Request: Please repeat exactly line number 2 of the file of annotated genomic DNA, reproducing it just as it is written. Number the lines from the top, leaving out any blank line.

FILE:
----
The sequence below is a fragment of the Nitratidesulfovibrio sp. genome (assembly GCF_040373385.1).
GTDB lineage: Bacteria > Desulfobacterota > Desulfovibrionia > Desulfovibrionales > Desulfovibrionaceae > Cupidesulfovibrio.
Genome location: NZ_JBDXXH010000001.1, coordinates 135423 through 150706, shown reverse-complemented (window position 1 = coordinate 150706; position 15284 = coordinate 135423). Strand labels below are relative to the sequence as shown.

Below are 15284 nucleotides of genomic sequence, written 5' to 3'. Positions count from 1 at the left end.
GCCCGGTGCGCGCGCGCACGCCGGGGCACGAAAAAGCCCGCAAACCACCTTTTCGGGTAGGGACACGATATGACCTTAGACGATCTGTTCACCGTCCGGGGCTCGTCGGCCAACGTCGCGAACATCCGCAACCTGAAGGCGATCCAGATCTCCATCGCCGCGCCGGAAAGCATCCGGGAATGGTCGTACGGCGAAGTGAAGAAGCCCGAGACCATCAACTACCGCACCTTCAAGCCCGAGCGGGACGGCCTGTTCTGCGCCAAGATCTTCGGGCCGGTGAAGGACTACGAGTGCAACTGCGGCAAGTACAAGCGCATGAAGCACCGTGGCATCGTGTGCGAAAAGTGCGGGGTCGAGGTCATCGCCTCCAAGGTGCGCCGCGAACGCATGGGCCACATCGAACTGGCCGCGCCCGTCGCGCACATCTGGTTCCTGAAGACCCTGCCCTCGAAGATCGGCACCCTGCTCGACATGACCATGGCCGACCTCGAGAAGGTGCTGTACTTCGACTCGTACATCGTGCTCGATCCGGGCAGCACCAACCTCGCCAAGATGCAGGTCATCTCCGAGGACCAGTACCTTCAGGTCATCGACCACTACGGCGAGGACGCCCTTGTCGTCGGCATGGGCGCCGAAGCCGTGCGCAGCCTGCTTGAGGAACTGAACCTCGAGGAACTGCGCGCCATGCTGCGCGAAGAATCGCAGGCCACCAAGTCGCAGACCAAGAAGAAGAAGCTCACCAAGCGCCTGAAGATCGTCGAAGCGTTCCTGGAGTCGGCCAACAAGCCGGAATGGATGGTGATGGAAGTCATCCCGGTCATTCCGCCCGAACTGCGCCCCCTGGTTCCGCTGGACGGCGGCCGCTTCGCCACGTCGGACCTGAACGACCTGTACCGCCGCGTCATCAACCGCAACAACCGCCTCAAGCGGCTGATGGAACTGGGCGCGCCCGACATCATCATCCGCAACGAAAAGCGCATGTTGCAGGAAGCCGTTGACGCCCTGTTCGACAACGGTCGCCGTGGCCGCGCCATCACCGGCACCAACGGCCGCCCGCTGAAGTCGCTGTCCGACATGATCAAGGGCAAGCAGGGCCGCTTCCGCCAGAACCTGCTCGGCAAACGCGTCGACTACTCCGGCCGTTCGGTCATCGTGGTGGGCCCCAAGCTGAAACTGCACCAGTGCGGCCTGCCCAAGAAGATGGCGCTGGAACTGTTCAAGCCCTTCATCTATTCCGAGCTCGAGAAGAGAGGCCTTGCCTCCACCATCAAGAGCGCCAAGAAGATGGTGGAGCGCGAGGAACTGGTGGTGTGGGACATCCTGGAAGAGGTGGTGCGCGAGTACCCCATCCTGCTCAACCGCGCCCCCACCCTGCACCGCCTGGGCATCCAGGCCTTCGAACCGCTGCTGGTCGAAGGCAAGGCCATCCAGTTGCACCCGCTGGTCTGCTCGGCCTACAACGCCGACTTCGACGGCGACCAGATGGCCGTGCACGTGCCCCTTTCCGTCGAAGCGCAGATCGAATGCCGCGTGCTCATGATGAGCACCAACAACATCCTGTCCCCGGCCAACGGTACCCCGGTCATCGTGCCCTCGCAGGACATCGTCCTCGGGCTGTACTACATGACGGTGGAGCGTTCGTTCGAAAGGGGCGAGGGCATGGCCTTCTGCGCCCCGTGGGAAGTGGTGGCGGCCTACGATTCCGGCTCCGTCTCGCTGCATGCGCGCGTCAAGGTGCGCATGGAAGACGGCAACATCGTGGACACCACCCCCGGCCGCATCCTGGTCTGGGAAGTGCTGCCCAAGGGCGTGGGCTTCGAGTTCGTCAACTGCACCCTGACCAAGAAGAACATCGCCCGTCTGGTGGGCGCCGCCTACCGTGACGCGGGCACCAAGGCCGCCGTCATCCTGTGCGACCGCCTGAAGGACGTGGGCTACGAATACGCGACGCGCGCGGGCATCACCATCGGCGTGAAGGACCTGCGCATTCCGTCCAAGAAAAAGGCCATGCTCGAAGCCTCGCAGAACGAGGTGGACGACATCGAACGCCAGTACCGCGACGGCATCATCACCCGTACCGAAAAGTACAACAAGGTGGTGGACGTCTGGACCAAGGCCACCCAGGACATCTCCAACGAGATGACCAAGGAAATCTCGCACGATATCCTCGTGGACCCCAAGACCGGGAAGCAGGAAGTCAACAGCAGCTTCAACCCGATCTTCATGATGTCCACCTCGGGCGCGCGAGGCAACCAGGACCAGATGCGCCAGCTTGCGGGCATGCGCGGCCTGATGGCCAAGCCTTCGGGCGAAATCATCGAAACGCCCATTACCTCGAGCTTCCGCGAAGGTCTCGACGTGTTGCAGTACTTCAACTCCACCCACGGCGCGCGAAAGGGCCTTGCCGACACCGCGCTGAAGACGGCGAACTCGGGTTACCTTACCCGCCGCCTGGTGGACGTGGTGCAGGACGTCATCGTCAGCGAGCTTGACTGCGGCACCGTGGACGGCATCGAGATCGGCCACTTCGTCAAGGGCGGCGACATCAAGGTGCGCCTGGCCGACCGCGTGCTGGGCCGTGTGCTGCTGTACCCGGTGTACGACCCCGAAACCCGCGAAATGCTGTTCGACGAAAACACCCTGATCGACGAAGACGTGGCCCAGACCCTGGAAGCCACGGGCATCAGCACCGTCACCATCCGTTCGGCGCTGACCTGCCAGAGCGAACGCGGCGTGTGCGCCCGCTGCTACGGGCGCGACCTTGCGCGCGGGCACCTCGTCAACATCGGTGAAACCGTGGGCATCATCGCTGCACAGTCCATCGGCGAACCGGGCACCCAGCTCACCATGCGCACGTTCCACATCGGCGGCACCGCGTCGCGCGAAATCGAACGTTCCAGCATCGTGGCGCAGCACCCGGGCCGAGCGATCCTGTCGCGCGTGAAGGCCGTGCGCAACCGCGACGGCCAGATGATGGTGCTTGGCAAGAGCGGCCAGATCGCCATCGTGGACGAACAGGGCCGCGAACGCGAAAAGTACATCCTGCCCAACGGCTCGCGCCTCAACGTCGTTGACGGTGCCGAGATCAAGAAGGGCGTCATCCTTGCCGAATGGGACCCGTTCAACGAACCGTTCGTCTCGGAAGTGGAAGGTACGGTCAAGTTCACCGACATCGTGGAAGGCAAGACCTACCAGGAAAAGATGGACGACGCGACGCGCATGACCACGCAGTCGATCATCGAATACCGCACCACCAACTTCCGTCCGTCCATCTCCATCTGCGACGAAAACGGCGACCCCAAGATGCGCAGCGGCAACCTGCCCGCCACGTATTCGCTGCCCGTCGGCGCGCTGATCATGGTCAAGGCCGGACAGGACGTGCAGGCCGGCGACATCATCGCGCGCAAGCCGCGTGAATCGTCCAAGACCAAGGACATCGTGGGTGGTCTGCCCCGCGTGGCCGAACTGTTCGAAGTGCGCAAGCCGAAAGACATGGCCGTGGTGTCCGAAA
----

GTDB lineage: Bacteria > Desulfobacterota > Desulfovibrionia > Desulfovibrionales > Desulfovibrionaceae > Cupidesulfovibrio.